One keystroke and 34 million cryptos disappear

The most expensive copy-paste mistake in history.

Not a day goes by without millions of cryptocurrencies vanishing into thin air. Scams, hackers, lost passwords… The reasons may be different, but this time we have, perhaps, the most stupid one: tens of millions became inaccessible after a typo.

However, it all starts with an attempt to prove that cryptocurrency can be a reliable system. Since March 2022, the case has rocked one of Ethereum’s rival cryptocurrencies, Juno. We are talking about a “whale”, a user who owns a very large number of tokens, who is accused of manipulating the market in order to inflate his portfolio.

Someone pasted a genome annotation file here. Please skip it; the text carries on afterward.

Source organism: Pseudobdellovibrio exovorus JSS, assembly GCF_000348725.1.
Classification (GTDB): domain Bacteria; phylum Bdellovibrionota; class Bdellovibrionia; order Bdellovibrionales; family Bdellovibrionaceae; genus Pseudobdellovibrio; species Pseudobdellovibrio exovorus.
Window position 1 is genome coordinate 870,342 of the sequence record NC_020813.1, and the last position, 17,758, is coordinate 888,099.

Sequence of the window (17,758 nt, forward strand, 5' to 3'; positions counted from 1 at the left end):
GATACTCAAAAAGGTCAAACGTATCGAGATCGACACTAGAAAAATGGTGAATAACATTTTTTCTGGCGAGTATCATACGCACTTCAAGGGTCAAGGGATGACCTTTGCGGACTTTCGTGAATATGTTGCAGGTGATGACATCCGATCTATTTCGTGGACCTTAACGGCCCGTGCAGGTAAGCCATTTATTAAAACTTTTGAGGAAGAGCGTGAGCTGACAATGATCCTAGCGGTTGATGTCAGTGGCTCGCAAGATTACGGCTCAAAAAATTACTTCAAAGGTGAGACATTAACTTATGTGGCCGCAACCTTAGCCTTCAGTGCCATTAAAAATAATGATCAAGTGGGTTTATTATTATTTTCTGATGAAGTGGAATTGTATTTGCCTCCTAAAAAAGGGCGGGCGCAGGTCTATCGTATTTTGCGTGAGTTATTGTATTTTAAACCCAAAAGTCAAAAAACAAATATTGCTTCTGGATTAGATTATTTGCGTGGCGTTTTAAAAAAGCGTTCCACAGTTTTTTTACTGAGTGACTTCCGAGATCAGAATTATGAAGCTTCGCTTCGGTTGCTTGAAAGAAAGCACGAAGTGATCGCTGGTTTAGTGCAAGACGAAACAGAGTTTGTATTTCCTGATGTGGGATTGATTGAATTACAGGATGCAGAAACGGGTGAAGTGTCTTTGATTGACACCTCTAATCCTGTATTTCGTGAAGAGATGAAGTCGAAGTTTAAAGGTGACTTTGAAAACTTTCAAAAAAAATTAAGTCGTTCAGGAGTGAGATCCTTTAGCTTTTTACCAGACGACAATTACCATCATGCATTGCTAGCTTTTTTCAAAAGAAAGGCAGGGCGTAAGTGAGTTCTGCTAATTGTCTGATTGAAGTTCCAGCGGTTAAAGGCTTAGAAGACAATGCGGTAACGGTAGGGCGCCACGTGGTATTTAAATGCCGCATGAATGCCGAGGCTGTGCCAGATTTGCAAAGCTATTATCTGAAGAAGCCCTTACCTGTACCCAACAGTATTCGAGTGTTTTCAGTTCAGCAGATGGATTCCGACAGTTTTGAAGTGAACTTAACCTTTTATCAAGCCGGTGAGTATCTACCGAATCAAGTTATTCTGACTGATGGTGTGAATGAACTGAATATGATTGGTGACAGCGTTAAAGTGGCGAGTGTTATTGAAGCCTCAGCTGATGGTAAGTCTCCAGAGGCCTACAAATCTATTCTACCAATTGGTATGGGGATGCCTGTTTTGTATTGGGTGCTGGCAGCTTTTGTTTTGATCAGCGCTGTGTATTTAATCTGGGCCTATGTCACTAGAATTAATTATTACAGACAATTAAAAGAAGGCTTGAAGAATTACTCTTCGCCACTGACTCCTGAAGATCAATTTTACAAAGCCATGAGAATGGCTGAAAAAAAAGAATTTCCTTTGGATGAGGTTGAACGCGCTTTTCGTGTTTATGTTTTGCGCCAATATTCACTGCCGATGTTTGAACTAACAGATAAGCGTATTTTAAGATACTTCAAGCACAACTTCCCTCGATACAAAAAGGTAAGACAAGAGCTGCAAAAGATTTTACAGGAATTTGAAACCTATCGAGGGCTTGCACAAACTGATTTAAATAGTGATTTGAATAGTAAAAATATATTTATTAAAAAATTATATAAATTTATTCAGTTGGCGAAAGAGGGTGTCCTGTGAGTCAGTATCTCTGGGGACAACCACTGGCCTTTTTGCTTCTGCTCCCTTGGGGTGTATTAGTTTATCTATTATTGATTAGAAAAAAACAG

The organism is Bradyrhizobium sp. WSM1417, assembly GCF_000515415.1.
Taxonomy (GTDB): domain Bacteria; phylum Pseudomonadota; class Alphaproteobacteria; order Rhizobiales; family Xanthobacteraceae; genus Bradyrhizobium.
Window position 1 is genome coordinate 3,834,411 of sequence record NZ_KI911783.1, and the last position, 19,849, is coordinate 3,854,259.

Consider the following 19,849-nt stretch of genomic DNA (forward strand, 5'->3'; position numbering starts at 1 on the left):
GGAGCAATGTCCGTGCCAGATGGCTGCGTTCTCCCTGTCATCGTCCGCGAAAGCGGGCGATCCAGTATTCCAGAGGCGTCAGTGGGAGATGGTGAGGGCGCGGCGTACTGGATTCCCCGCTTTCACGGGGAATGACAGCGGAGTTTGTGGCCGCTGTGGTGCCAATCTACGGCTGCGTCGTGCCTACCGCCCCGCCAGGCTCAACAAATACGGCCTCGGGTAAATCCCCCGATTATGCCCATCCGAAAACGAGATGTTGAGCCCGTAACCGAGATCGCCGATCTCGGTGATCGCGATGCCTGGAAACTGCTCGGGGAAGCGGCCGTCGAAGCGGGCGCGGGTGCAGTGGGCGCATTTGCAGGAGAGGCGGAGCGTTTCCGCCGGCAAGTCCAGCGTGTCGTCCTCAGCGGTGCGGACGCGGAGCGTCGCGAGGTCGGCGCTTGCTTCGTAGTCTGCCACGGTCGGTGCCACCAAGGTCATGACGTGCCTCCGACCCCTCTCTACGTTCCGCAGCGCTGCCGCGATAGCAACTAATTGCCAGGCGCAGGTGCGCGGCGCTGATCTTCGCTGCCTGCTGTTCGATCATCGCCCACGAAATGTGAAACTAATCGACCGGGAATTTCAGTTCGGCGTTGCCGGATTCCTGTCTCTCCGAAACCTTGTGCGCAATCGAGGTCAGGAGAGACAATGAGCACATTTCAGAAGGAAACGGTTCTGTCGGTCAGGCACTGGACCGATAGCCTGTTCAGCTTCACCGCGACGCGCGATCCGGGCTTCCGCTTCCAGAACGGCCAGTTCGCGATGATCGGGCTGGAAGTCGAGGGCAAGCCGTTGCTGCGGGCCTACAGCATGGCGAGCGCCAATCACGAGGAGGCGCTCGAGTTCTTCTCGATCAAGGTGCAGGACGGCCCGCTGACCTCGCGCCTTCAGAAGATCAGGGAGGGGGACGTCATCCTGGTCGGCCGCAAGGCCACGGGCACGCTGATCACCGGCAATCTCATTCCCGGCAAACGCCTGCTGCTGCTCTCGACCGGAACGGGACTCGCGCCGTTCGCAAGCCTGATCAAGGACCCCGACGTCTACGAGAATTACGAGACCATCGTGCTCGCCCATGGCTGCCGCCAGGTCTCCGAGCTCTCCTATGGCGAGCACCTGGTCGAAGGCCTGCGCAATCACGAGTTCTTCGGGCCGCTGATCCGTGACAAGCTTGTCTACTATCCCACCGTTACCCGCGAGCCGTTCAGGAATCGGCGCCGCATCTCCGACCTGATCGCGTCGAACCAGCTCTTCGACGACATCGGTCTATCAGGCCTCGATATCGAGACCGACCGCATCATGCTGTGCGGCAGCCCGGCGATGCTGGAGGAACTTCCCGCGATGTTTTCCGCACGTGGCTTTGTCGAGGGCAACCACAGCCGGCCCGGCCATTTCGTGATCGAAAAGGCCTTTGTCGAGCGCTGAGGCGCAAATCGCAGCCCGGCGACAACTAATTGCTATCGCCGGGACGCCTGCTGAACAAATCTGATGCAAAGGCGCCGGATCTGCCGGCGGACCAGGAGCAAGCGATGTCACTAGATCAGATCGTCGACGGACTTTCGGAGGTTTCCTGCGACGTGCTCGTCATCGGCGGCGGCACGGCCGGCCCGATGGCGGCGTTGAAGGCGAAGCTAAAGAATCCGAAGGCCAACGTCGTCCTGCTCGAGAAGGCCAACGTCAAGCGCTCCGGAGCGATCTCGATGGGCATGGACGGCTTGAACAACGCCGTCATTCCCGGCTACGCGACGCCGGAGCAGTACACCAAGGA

For the first time in cryptocurrency, Juno users took part in a vote to determine whether their tokens should be confiscated from that user, a Japanese man named Takumi Asano. In April, yes finally won the vote.

Andrea Di Michele, developer of Juno, explains to CNET that he sent the programmer a wallet address (a set of numbers and letters) where Takumi Asano’s $36 million (34 million euros) can be put, waiting for the community to decide what to do with it, as well as with his “hash code”, a digital fingerprint.

No luck: the character string generated by the cryptographic hash looks a lot like an address.

bad showcase

What should have happened happened, and the programmer in charge of the transfer accidentally copied and pasted the hash instead of the address, thus sending all the tokens to a wallet that does not belong to anyone. You can also always go and see the millions of dollars waiting wisely…

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